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Faithlife

Nehemiah 12:27 ff

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In the section of God’s Word before us, we have a description of
the worship service in Jerusalem
on the occasion of the dedication of the city’s walls.
In , Nehemiah is referred to in the first person (again; cf. 7:5), suggesting that
this account of the dedication comes from Nehemiah’s own personal record.
What follows is a detailed description of the ceremonial procession and praises
with which the walls of the city were dedicated to the Lord:
27 "At the dedication of the wall of Jerusalem, they sent for the Levites wherever they lived and brought them to Jerusalem to celebrate the joyous dedication with thanksgiving and singing accompanied by cymbals, harps, and lyres. 28 "The singers gathered from the region around Jerusalem, from the settlements of the Neto / phath / ites, 29 "from Beth-gilgal, and from the fields of Geba and [AZ may veth], for they had built settlements for themselves around Jerusalem. 30 "After the priests and Levites had purified themselves, they purified the people, the city gates, and the wall. 31 "Then I brought the leaders of Judah up on top of the wall, and I appointed two large processions that gave thanks. One went to the right on the wall, toward the Dung Gate. 32 "Hoshaiah and half the leaders of Judah followed, 33 "along with Azariah, Ezra, Meshullam, 34 "Judah, Benjamin, Shemaiah, Jeremiah, 35 "and some of the priests’ sons with trumpets, and Zechariah son of Jonathan, son of Shemaiah, son of Mattaniah, son of Micaiah, son of Zaccur, son of Asaph followed 36 "as well as his relatives—Shemaiah, Azarel, Milalai, Gilalai, Maai, Nethanel, Judah, and Hanani, with the musical instruments of David, the man of God. Ezra the scribe went in front of them. 37 "At the Fountain Gate they climbed the steps of the city of David on the ascent of the wall and went above the house of David to the Water Gate on the east. 38 "The second thanksgiving procession went to the left, and I followed it with half the people along the top of the wall, past the Tower of the Ovens to the Broad Wall, 39 "above the Ephraim Gate, and by the Old Gate, the Fish Gate, the Tower of Hananel, and the Tower of the Hundred, to the Sheep Gate. They stopped at the Gate of the Guard. 40 "The two thanksgiving processions stood in the house of God. So did I and half of the officials accompanying me, 41 "as well as the priests: Eliakim, Maaseiah, Miniamin, Micaiah, Elioenai, Zechariah, and Hananiah, with trumpets; 42 "and Maaseiah, Shemaiah, Eleazar, Uzzi, Jehohanan, Malchijah, Elam, and Ezer. Then the singers sang, with Jezrahiah as the leader. 43 "On that day they offered great sacrifices and rejoiced because God had given them great joy. The women and children also celebrated, and Jerusalem’s rejoicing was heard far away. 44 "On that same day men were placed in charge of the rooms that housed the supplies, contributions, firstfruits, and tenths. The legally required portions for the priests and Levites were gathered from the village fields, because Judah was grateful to the priests and Levites who were serving. 45 "They performed the service of their God and the service of purification, along with the singers and gatekeepers, as David and his son Solomon had prescribed. 46 "For long ago, in the days of David and Asaph, there were heads of the singers and songs of praise and thanksgiving to God. 47 "So in the days of Zerubbabel and Nehemiah, all Israel contributed the daily portions for the singers and gatekeepers. They also set aside daily portions for the Levites, and the Levites set aside daily portions for Aaron’s descendants.” ()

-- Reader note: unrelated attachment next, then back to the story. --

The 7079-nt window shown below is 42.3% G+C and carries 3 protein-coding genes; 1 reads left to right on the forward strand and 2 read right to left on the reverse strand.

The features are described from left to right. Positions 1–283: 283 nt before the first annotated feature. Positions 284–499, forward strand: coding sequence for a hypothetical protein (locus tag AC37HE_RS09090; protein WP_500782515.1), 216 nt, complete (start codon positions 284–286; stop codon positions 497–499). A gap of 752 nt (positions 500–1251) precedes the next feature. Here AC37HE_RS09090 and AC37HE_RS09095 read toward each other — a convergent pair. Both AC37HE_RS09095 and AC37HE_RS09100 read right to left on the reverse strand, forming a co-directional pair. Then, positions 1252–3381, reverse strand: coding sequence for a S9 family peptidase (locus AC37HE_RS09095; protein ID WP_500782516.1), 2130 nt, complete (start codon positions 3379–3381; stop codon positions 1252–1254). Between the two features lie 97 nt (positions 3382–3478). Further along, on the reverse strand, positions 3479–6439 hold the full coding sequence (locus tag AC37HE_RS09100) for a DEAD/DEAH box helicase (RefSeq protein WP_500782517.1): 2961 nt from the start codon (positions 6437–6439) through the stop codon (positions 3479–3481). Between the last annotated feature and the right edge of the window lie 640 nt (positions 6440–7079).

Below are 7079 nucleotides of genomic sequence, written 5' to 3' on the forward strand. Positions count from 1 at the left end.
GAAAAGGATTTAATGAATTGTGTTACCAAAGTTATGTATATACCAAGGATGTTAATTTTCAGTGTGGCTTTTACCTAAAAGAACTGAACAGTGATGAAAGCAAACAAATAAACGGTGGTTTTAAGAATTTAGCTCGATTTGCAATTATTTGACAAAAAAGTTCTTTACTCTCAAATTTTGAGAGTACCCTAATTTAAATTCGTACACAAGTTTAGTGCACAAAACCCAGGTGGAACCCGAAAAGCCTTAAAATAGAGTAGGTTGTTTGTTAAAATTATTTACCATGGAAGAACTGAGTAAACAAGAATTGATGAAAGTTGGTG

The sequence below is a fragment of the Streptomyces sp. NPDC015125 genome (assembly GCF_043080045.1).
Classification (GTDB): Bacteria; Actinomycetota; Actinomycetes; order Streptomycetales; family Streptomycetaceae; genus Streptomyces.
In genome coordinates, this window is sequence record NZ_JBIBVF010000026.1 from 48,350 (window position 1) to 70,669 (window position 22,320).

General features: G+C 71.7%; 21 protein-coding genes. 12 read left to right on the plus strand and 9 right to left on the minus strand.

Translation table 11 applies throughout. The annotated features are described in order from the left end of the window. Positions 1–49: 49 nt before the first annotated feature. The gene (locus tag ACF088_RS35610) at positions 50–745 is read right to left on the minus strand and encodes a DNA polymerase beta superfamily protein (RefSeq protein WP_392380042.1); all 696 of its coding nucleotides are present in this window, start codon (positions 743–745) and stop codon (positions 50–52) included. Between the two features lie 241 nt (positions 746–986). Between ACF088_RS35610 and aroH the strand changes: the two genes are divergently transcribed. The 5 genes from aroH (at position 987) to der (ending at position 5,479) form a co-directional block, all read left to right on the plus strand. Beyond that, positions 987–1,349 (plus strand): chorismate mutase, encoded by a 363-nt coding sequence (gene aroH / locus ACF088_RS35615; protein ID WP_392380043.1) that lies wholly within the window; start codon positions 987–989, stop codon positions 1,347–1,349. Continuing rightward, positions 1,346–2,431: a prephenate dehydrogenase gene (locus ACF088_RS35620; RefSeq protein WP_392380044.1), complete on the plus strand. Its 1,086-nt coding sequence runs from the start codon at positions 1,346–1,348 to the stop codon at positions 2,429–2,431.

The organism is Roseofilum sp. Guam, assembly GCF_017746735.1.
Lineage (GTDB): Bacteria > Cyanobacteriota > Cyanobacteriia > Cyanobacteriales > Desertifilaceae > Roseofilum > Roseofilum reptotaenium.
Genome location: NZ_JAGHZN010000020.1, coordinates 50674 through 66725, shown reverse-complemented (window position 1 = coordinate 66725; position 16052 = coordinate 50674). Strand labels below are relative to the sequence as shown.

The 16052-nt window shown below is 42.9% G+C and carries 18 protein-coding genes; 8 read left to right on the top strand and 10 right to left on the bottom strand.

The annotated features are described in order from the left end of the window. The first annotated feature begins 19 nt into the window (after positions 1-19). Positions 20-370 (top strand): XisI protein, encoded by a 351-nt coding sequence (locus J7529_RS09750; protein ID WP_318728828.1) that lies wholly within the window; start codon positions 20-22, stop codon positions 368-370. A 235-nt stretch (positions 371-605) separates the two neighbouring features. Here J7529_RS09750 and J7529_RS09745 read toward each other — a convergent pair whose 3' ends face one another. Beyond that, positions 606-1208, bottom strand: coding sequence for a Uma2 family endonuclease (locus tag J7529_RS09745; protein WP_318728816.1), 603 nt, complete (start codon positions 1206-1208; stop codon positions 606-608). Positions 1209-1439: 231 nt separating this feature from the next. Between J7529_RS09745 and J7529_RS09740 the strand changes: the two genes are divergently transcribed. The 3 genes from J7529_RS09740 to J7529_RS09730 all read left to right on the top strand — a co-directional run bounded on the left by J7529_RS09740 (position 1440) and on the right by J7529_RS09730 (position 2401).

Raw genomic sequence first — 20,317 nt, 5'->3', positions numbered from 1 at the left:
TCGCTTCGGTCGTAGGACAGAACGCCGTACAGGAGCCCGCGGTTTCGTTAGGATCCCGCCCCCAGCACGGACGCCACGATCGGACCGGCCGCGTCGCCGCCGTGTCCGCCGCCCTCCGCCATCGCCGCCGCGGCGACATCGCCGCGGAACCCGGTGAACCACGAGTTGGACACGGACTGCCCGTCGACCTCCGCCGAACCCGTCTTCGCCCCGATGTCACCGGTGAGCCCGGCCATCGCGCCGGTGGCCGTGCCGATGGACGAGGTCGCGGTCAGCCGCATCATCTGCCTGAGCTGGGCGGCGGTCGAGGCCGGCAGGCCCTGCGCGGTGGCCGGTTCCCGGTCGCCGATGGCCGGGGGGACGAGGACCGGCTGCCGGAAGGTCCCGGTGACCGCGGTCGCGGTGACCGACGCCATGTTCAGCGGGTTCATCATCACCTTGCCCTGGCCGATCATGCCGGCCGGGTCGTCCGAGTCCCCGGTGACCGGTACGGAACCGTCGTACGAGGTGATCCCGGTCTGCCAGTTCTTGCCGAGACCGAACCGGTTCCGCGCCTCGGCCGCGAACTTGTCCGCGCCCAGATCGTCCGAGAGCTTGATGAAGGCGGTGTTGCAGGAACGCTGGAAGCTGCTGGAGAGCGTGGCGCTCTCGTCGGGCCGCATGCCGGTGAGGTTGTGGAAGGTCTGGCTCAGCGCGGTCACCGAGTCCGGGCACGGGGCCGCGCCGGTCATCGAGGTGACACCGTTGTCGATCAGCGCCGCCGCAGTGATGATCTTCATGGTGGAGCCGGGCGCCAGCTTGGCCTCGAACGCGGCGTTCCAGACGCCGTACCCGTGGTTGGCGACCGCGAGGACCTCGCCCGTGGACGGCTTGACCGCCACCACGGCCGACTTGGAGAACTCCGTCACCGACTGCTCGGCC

Amen, this is God’s Word...
I’ve entitled this message: Then ingredients of joyful worship as a church!
43 "On that day they offered great sacrifices and rejoiced because God had given them great joy...” ()
Here’s a picture, a snapshot, of God’s people doing what we were created to do: Word God!!!
I. Its right to have joyful worship.
The God who has given us life, wishes also that we should respond to this gift which shall move us joyfully;